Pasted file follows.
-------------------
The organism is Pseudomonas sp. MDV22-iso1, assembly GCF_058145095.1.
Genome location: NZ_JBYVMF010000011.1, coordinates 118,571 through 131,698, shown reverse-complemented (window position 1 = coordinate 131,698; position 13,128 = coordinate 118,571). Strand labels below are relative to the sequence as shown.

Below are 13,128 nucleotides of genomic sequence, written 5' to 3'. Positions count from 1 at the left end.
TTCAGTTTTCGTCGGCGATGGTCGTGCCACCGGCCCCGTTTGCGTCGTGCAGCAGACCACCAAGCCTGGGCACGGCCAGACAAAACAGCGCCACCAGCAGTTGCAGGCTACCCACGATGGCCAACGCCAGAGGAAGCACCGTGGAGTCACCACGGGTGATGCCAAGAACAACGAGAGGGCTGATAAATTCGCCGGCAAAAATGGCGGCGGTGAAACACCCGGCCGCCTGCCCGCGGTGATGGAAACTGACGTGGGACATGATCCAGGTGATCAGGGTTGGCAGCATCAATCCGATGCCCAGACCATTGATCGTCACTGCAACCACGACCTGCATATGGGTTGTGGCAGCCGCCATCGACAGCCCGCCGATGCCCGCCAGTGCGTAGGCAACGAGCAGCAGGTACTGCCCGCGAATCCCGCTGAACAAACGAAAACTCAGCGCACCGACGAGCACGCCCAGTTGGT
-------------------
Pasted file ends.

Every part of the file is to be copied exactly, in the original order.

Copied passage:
The organism is Pseudomonas sp. MDV22-iso1, assembly GCF_058145095.1.
Genome location: NZ_JBYVMF010000011.1, coordinates 118,571 through 131,698, shown reverse-complemented (window position 1 = coordinate 131,698; position 13,128 = coordinate 118,571). Strand labels below are relative to the sequence as shown.

Below are 13,128 nucleotides of genomic sequence, written 5' to 3'. Positions count from 1 at the left end.
TTCAGTTTTCGTCGGCGATGGTCGTGCCACCGGCCCCGTTTGCGTCGTGCAGCAGACCACCAAGCCTGGGCACGGCCAGACAAAACAGCGCCACCAGCAGTTGCAGGCTACCCACGATGGCCAACGCCAGAGGAAGCACCGTGGAGTCACCACGGGTGATGCCAAGAACAACGAGAGGGCTGATAAATTCGCCGGCAAAAATGGCGGCGGTGAAACACCCGGCCGCCTGCCCGCGGTGATGGAAACTGACGTGGGACATGATCCAGGTGATCAGGGTTGGCAGCATCAATCCGATGCCCAGACCATTGATCGTCACTGCAACCACGACCTGCATATGGGTTGTGGCAGCCGCCATCGACAGCCCGCCGATGCCCGCCAGTGCGTAGGCAACGAGCAGCAGGTACTGCCCGCGAATCCCGCTGAACAAACGAAAACTCAGCGCACCGACGAGCACGCCCAGTTGGT